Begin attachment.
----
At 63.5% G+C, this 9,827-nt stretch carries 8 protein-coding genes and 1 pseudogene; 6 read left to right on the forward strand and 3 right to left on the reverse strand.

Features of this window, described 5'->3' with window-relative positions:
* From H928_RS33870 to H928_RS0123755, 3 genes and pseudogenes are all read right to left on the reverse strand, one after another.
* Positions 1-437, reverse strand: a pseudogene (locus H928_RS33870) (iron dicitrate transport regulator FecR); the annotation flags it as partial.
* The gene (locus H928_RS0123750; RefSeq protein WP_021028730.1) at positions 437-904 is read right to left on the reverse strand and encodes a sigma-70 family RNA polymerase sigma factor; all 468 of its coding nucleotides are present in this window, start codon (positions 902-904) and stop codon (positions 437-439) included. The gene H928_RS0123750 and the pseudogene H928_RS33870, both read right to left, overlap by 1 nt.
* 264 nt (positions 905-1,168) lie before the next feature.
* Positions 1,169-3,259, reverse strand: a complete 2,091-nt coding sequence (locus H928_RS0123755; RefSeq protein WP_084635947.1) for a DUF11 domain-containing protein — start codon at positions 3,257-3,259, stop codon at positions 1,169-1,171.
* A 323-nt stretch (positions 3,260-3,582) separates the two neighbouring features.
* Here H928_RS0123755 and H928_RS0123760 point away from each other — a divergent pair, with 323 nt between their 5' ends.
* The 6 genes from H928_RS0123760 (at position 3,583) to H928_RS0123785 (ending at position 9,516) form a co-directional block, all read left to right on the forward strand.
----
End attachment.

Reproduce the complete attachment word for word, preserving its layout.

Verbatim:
At 63.5% G+C, this 9,827-nt stretch carries 8 protein-coding genes and 1 pseudogene; 6 read left to right on the forward strand and 3 right to left on the reverse strand.

Features of this window, described 5'->3' with window-relative positions:
* From H928_RS33870 to H928_RS0123755, 3 genes and pseudogenes are all read right to left on the reverse strand, one after another.
* Positions 1-437, reverse strand: a pseudogene (locus H928_RS33870) (iron dicitrate transport regulator FecR); the annotation flags it as partial.
* The gene (locus H928_RS0123750; RefSeq protein WP_021028730.1) at positions 437-904 is read right to left on the reverse strand and encodes a sigma-70 family RNA polymerase sigma factor; all 468 of its coding nucleotides are present in this window, start codon (positions 902-904) and stop codon (positions 437-439) included. The gene H928_RS0123750 and the pseudogene H928_RS33870, both read right to left, overlap by 1 nt.
* 264 nt (positions 905-1,168) lie before the next feature.
* Positions 1,169-3,259, reverse strand: a complete 2,091-nt coding sequence (locus H928_RS0123755; RefSeq protein WP_084635947.1) for a DUF11 domain-containing protein — start codon at positions 3,257-3,259, stop codon at positions 1,169-1,171.
* A 323-nt stretch (positions 3,260-3,582) separates the two neighbouring features.
* Here H928_RS0123755 and H928_RS0123760 point away from each other — a divergent pair, with 323 nt between their 5' ends.
* The 6 genes from H928_RS0123760 (at position 3,583) to H928_RS0123785 (ending at position 9,516) form a co-directional block, all read left to right on the forward strand.